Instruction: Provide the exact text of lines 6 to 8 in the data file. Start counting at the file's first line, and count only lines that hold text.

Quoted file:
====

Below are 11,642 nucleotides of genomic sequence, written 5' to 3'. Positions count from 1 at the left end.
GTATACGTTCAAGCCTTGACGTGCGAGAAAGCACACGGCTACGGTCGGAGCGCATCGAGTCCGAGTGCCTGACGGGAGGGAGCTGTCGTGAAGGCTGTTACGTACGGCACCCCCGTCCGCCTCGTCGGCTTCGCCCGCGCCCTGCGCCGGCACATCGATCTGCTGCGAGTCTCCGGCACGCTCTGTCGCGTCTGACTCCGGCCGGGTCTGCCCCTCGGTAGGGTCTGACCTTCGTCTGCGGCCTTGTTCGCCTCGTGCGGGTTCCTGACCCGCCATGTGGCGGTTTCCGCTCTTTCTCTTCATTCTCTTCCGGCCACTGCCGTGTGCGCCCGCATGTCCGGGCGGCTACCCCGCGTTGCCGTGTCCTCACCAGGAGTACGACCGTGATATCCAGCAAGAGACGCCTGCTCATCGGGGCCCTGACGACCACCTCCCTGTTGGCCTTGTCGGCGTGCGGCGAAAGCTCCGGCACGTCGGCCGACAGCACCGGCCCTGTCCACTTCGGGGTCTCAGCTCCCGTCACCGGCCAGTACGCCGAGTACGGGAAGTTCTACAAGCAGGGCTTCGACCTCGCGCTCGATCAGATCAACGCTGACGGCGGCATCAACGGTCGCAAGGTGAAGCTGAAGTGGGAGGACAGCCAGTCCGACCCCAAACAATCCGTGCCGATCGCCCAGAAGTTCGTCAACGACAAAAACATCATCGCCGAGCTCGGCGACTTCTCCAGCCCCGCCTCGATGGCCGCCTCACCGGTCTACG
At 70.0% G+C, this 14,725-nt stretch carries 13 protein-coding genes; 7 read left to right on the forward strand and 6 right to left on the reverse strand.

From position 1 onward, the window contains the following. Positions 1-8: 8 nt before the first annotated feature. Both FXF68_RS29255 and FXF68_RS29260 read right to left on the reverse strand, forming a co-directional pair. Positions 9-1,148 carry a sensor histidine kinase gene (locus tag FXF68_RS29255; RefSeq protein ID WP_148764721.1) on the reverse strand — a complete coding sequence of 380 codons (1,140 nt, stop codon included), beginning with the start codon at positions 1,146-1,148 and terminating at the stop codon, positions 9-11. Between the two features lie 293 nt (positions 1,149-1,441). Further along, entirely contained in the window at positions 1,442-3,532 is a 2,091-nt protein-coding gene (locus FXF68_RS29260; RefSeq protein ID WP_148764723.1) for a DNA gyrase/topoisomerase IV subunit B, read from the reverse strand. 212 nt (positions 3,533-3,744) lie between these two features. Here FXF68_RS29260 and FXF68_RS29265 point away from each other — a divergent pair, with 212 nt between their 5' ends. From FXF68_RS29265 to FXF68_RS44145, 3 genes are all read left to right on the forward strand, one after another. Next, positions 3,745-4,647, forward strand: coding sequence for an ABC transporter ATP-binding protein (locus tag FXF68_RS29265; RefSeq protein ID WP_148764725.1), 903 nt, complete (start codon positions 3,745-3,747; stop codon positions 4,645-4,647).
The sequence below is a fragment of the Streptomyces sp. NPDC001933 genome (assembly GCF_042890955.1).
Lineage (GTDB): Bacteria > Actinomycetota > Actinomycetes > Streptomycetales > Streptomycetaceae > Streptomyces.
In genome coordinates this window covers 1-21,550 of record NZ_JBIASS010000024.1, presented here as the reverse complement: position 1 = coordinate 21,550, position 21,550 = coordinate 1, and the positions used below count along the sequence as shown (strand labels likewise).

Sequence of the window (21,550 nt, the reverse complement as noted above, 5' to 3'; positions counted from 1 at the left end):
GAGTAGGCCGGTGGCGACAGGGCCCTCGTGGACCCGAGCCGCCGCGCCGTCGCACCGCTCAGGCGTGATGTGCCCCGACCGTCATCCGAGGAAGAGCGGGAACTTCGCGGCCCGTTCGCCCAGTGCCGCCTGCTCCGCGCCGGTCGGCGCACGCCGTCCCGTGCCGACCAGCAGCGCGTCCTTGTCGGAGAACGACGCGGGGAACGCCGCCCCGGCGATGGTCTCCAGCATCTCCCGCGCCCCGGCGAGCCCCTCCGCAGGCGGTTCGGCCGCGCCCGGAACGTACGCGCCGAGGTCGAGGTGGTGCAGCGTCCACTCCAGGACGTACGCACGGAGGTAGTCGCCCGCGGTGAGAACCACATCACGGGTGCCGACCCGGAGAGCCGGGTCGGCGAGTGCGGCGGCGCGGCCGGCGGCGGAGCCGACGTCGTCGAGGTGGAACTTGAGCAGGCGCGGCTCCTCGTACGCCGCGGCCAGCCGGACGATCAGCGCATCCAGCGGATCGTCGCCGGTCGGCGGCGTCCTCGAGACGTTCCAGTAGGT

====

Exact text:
Lineage (GTDB): Bacteria > Actinomycetota > Actinomycetes > Streptomycetales > Streptomycetaceae > Streptomyces.
In genome coordinates this window covers 1-21,550 of record NZ_JBIASS010000024.1, presented here as the reverse complement: position 1 = coordinate 21,550, position 21,550 = coordinate 1, and the positions used below count along the sequence as shown (strand labels likewise).

Sequence of the window (21,550 nt, the reverse complement as noted above, 5' to 3'; positions counted from 1 at the left end):